The modern car has diagnostic systems that interface with service computers to detect potential future and existing problems. Although these are helpful in initial diagnosis, more detection work is often required and, for this, technicians must refer to service manuals, available either online or as extensive printed documents.
These manuals, created by large documentation teams, are particular to each car type and its many variants. Authoring these documents is a slow and error-prone process, sometimes resulting in unwieldy service manuals that have to be searched by the service technicians to track down possible issues. New online manuals have helped, although they are still static in nature and cannot keep up with advancing automotive technology.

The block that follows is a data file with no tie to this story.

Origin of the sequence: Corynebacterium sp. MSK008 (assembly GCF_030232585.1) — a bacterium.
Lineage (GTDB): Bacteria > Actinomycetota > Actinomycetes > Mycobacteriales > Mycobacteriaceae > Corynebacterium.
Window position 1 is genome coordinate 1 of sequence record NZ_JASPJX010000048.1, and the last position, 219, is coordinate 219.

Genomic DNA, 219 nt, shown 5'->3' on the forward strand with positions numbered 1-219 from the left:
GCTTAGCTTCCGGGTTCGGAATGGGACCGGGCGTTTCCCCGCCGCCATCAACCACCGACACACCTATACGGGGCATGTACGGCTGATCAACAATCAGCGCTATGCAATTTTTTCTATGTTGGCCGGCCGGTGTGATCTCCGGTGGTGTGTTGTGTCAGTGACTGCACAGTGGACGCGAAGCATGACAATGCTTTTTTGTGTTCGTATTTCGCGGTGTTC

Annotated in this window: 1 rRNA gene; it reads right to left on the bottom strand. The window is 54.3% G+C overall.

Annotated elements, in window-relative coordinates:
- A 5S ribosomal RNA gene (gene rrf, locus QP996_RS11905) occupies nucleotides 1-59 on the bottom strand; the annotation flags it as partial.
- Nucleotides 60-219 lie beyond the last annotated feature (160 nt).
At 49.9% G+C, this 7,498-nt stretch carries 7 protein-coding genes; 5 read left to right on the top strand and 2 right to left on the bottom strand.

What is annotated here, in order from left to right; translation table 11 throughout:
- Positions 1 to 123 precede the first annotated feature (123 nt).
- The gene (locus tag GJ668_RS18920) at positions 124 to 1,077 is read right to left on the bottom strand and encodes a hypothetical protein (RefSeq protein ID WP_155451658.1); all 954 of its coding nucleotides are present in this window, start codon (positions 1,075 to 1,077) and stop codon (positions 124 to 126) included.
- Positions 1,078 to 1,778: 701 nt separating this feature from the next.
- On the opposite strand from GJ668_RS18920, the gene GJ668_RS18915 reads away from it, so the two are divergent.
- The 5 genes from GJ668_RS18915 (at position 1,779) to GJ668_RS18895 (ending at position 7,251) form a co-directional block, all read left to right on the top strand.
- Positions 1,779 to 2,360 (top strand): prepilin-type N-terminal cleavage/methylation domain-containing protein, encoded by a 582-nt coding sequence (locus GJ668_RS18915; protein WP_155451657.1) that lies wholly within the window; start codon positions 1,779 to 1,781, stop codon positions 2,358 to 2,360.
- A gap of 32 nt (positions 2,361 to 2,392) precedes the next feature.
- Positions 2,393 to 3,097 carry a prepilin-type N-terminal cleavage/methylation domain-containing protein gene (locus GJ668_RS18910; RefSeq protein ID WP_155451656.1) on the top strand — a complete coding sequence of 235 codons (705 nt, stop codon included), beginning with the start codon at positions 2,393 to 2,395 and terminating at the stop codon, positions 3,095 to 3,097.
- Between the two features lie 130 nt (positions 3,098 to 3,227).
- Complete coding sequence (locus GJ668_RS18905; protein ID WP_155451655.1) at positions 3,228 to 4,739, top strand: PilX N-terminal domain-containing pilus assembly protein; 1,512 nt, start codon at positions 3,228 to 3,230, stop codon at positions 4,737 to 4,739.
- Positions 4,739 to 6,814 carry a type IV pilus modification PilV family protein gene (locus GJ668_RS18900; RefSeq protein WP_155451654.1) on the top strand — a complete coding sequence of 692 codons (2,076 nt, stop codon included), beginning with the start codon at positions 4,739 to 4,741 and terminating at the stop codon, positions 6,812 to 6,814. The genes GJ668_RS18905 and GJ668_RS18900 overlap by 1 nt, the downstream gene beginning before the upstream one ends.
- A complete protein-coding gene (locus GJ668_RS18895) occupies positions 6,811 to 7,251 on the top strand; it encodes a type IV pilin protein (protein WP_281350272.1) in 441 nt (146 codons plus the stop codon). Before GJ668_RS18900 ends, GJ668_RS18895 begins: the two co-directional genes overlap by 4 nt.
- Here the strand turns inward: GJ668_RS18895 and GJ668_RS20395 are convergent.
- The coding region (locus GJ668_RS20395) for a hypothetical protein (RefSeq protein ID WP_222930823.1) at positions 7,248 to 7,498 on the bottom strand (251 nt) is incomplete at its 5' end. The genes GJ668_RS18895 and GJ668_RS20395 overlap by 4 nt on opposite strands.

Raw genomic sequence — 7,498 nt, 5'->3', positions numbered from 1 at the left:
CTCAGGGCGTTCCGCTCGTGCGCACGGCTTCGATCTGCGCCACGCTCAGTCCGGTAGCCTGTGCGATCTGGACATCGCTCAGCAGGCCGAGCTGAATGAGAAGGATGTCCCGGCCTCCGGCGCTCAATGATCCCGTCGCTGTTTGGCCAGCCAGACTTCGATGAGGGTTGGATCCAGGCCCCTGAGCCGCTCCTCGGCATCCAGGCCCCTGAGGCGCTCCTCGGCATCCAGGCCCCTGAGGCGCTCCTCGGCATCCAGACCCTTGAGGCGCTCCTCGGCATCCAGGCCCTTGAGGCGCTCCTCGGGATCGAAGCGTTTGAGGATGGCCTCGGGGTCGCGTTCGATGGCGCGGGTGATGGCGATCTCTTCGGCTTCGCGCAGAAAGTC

A new technology, borrowed from the semiconductor electronic design automation industry, holds the promise of a better approach to traditional service manuals. The easiest way to imagine this is to consider the way we use online and mobile GPS map programs to navigate our way around.
When trying to choose a route to a specific location, we all remember using paper maps, searching through them, finding the location itself, then the ideal route to get there. The modern “Google Maps” approach, where start and final locations are entered and a map is created that focuses on the area of interest, providing data on the locations as well as road changes, together with ideal routes to get there quickly, accounting for traffic conditions, is both faster and more accurate. The map database can be updated to take changes to the roads into account, and the display is easy to understand and use.